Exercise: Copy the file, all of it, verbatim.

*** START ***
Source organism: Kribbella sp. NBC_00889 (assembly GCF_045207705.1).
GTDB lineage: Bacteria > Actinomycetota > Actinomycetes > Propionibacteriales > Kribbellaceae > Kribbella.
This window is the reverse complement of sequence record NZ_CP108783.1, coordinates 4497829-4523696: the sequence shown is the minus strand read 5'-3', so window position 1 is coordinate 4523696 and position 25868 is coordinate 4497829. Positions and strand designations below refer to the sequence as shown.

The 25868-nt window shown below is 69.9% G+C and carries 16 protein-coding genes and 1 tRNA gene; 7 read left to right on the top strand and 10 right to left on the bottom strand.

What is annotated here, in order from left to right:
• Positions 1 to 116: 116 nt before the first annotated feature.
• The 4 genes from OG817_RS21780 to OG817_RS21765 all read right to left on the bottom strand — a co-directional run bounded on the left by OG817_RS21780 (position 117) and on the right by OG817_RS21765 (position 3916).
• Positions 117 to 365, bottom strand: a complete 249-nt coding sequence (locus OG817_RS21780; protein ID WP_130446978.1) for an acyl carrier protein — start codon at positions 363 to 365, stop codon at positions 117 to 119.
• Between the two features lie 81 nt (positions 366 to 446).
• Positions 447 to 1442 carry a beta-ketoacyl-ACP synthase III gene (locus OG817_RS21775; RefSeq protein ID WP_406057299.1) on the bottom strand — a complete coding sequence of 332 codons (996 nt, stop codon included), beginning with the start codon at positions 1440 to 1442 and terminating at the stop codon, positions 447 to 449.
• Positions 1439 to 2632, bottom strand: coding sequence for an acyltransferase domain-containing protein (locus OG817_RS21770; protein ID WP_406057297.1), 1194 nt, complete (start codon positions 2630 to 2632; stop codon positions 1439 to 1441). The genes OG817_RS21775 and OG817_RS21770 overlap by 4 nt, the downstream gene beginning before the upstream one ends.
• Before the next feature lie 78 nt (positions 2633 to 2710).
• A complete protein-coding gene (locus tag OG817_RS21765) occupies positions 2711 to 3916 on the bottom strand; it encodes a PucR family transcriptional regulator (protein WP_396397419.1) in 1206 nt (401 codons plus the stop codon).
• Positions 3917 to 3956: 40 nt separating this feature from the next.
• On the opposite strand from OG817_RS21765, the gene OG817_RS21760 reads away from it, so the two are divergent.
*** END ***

Source organism: Kribbella sp. NBC_00889 (assembly GCF_045207705.1).
GTDB lineage: Bacteria > Actinomycetota > Actinomycetes > Propionibacteriales > Kribbellaceae > Kribbella.
This window is the reverse complement of sequence record NZ_CP108783.1, coordinates 4497829-4523696: the sequence shown is the minus strand read 5'-3', so window position 1 is coordinate 4523696 and position 25868 is coordinate 4497829. Positions and strand designations below refer to the sequence as shown.

The 25868-nt window shown below is 69.9% G+C and carries 16 protein-coding genes and 1 tRNA gene; 7 read left to right on the top strand and 10 right to left on the bottom strand.

What is annotated here, in order from left to right:
• Positions 1 to 116: 116 nt before the first annotated feature.
• The 4 genes from OG817_RS21780 to OG817_RS21765 all read right to left on the bottom strand — a co-directional run bounded on the left by OG817_RS21780 (position 117) and on the right by OG817_RS21765 (position 3916).
• Positions 117 to 365, bottom strand: a complete 249-nt coding sequence (locus OG817_RS21780; protein ID WP_130446978.1) for an acyl carrier protein — start codon at positions 363 to 365, stop codon at positions 117 to 119.
• Between the two features lie 81 nt (positions 366 to 446).
• Positions 447 to 1442 carry a beta-ketoacyl-ACP synthase III gene (locus OG817_RS21775; RefSeq protein ID WP_406057299.1) on the bottom strand — a complete coding sequence of 332 codons (996 nt, stop codon included), beginning with the start codon at positions 1440 to 1442 and terminating at the stop codon, positions 447 to 449.
• Positions 1439 to 2632, bottom strand: coding sequence for an acyltransferase domain-containing protein (locus OG817_RS21770; protein ID WP_406057297.1), 1194 nt, complete (start codon positions 2630 to 2632; stop codon positions 1439 to 1441). The genes OG817_RS21775 and OG817_RS21770 overlap by 4 nt, the downstream gene beginning before the upstream one ends.
• Before the next feature lie 78 nt (positions 2633 to 2710).
• A complete protein-coding gene (locus tag OG817_RS21765) occupies positions 2711 to 3916 on the bottom strand; it encodes a PucR family transcriptional regulator (protein WP_396397419.1) in 1206 nt (401 codons plus the stop codon).
• Positions 3917 to 3956: 40 nt separating this feature from the next.
• On the opposite strand from OG817_RS21765, the gene OG817_RS21760 reads away from it, so the two are divergent.